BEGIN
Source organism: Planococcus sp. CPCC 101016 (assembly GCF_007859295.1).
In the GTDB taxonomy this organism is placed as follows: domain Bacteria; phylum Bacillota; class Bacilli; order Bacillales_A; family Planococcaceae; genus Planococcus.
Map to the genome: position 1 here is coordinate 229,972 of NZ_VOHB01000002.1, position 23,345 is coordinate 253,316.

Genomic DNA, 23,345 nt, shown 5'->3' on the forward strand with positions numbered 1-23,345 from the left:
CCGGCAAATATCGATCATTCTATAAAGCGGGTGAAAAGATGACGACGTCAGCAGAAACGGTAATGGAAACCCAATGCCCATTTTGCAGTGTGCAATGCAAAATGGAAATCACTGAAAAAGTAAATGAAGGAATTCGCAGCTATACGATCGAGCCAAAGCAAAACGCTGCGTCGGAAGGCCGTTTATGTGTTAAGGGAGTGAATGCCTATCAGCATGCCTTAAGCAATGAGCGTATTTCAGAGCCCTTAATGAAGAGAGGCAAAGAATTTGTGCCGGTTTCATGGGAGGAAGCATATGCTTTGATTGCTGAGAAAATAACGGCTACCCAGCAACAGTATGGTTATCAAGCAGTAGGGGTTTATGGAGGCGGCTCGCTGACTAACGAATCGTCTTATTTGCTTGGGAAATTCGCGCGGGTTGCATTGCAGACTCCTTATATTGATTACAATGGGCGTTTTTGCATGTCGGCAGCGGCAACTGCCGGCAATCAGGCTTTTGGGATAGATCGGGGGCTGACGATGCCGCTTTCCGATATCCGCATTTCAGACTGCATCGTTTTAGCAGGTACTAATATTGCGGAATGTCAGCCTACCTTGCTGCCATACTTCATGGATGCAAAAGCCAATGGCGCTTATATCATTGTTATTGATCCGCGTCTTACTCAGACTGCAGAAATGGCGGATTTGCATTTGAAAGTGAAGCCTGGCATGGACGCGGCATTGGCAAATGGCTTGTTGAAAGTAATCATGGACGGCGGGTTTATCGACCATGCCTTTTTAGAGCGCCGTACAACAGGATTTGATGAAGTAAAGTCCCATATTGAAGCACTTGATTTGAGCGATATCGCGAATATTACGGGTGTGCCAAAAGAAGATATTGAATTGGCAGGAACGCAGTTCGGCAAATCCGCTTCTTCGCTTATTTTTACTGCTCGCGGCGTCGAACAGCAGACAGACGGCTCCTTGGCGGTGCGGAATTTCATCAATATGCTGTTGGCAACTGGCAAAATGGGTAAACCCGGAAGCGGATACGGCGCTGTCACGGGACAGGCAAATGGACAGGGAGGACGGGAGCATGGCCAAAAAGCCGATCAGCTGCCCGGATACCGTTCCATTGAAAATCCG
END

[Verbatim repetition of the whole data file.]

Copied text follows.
Source organism: Planococcus sp. CPCC 101016 (assembly GCF_007859295.1).
In the GTDB taxonomy this organism is placed as follows: domain Bacteria; phylum Bacillota; class Bacilli; order Bacillales_A; family Planococcaceae; genus Planococcus.
Map to the genome: position 1 here is coordinate 229,972 of NZ_VOHB01000002.1, position 23,345 is coordinate 253,316.

Genomic DNA, 23,345 nt, shown 5'->3' on the forward strand with positions numbered 1-23,345 from the left:
CCGGCAAATATCGATCATTCTATAAAGCGGGTGAAAAGATGACGACGTCAGCAGAAACGGTAATGGAAACCCAATGCCCATTTTGCAGTGTGCAATGCAAAATGGAAATCACTGAAAAAGTAAATGAAGGAATTCGCAGCTATACGATCGAGCCAAAGCAAAACGCTGCGTCGGAAGGCCGTTTATGTGTTAAGGGAGTGAATGCCTATCAGCATGCCTTAAGCAATGAGCGTATTTCAGAGCCCTTAATGAAGAGAGGCAAAGAATTTGTGCCGGTTTCATGGGAGGAAGCATATGCTTTGATTGCTGAGAAAATAACGGCTACCCAGCAACAGTATGGTTATCAAGCAGTAGGGGTTTATGGAGGCGGCTCGCTGACTAACGAATCGTCTTATTTGCTTGGGAAATTCGCGCGGGTTGCATTGCAGACTCCTTATATTGATTACAATGGGCGTTTTTGCATGTCGGCAGCGGCAACTGCCGGCAATCAGGCTTTTGGGATAGATCGGGGGCTGACGATGCCGCTTTCCGATATCCGCATTTCAGACTGCATCGTTTTAGCAGGTACTAATATTGCGGAATGTCAGCCTACCTTGCTGCCATACTTCATGGATGCAAAAGCCAATGGCGCTTATATCATTGTTATTGATCCGCGTCTTACTCAGACTGCAGAAATGGCGGATTTGCATTTGAAAGTGAAGCCTGGCATGGACGCGGCATTGGCAAATGGCTTGTTGAAAGTAATCATGGACGGCGGGTTTATCGACCATGCCTTTTTAGAGCGCCGTACAACAGGATTTGATGAAGTAAAGTCCCATATTGAAGCACTTGATTTGAGCGATATCGCGAATATTACGGGTGTGCCAAAAGAAGATATTGAATTGGCAGGAACGCAGTTCGGCAAATCCGCTTCTTCGCTTATTTTTACTGCTCGCGGCGTCGAACAGCAGACAGACGGCTCCTTGGCGGTGCGGAATTTCATCAATATGCTGTTGGCAACTGGCAAAATGGGTAAACCCGGAAGCGGATACGGCGCTGTCACGGGACAGGCAAATGGACAGGGAGGACGGGAGCATGGCCAAAAAGCCGATCAGCTGCCCGGATACCGTTCCATTGAAAATCCG